One of the hidden topics of conjecture following the passage of the Unlawful Internet Gambling Enforcement Act [UIGEA] is the role of Harrah's --- if any --- amid the labyrinth of legislative machinations preceding the act's signing. In addition to the general threat that online gaming would seem to pose to land-based casinos, Harrah's itself has been a long-time prominent supporter of Sen. Bill Frist R-TN), the corrupt Senate Majority Leader whose illicit actions destroyed billions of dollars in equity for online-poker companies. In a not-unrelated matter, Harrah's stock price surged in the days following the announcement of the UIGEA's passage.
Let's look at a few of these things, starting with the donations made by Harrah's to the Frist war chests, cited by some as proof of evil. These two links, for 1998 and 2000, show that Harrah's was in the top twenty contributors --- 13th, coincidentally, in both campaign cycles --- to the Frist campaign, and Harrah's has a long history of sizeable record of contributions besides these two cycles, both before and after. However, Harrah's is an equal-opportunity soft-money contributor, as are a lot of corporations involved in the "sin" industries. Harrah's throws a ton of money at Republicans and Democrats alike, a fact overlooked by those who rail at this Harrah's/Frist link.
However, anything that puts a crimp into the allure and accessibility of online gambling has to be a plus for the brick-and-mortar counterparts, of which the Harrah's empire is the very largest. Perhaps the most curious thing was that a long-existing "poison pill" clause designed to prevent hostile takeovers expired shortly after the UIGEA was passed, and a takeover offer worth over $15 billion was made almost immediately. Curious enough? Well, then add this little tidbit: Only a week later, two Harrah's shareholders filed suit, alleging that the takeover was a scam --- or more correctly, an "apparent camouflaged management buyout" --- and that the real value of the Harrah's stock is significantly higher, with the offer designed to take advantage of a recent overall slump in the value of Harrah's stock. Note that the surge caused by the passage of the UIGEA marked a sharp reversal to that slump.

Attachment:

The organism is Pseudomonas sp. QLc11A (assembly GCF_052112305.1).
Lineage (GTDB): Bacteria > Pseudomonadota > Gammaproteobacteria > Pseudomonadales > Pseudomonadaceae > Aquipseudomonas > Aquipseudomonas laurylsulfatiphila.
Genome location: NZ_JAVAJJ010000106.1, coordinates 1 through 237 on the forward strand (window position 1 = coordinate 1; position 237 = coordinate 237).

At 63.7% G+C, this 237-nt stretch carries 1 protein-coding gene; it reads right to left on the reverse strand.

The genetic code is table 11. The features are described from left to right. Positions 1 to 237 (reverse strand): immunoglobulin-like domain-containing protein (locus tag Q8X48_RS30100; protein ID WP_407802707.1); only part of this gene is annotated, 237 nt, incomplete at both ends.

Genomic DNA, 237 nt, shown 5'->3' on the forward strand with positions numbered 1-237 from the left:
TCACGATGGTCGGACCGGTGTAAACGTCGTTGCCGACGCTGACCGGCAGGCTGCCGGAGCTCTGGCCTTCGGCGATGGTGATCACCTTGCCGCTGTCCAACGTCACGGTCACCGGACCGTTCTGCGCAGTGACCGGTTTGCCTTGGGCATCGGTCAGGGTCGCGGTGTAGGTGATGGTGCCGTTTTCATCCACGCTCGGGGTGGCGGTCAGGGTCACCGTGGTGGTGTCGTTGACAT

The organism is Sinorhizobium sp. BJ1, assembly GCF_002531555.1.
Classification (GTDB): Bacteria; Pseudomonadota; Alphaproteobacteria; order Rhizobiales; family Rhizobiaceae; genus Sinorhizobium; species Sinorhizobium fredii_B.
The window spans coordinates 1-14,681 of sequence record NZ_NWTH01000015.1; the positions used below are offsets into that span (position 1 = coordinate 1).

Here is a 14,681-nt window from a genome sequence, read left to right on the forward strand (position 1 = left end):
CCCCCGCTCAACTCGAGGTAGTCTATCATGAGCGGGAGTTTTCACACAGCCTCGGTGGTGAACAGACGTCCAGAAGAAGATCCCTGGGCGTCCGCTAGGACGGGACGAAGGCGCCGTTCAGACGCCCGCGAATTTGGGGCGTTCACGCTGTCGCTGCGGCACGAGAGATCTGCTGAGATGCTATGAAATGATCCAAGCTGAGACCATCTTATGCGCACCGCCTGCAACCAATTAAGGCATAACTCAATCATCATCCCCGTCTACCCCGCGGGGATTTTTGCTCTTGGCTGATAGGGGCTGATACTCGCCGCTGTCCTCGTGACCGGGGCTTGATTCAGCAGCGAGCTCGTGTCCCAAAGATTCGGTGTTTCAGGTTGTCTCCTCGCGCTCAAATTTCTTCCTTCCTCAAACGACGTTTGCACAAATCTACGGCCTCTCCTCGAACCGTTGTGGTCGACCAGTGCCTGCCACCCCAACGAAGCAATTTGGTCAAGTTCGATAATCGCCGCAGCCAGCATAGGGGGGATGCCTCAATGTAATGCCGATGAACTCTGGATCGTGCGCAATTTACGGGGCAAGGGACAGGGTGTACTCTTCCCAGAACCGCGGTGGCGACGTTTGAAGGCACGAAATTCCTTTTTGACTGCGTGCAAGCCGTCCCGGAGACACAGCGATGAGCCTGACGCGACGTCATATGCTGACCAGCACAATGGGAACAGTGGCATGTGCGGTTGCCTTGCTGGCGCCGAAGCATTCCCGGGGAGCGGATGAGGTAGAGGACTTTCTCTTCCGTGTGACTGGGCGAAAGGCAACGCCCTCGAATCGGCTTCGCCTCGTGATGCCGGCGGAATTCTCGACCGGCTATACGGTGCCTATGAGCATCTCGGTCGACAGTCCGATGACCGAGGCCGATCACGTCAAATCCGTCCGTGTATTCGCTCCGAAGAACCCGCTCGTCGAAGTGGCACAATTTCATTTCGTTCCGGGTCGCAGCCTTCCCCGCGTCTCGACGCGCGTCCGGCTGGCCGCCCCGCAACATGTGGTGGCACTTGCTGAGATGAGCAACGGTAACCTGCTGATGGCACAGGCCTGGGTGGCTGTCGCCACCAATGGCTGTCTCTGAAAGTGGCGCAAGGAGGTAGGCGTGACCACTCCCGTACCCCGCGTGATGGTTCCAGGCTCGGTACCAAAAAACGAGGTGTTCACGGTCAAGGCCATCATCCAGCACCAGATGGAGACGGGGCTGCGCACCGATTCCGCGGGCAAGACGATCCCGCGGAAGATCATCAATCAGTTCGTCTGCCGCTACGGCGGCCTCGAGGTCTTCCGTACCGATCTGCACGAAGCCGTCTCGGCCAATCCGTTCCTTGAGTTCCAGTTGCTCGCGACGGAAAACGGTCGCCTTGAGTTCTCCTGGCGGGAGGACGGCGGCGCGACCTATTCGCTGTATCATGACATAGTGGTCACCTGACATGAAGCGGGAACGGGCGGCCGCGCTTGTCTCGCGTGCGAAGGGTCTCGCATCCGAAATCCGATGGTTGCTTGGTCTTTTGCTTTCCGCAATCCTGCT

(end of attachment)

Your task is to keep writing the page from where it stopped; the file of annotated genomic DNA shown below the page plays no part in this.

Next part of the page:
It's oh so curious. And most poker players would never be aware of it if it weren't for the timing of the UIGEA itself. Even curiouser, were that a word: Harrah's denies having any stance or opinion regarding online gambling. According to a recent contact: "Harrah's Entertainment does not have any official position regarding the passage of this bill. Our company is not involved in the business of online gaming, so this matter does not involve us."
I buy the first bit, but not the second. Harrah's did refer to me to the American Gaming Association for an official statement on the topic. The AGA, you might remember, issued a call for a one-year moratorium on the passage of any legislation regarding online gaming, a call which went unheeded.
While the AGA's call for the moratorium was widely reported in the poker press, an earlier open letter written from the AGA's president, Frank Fahrenkopf, to Sen. John Kyl (R-AZ), one of the backers of the original Congressional anti-Internet-gambling legislation, was not.... or at least it's faded from memory. Let's reprise a couple of paragraphs from that letter to Sen. Kyl: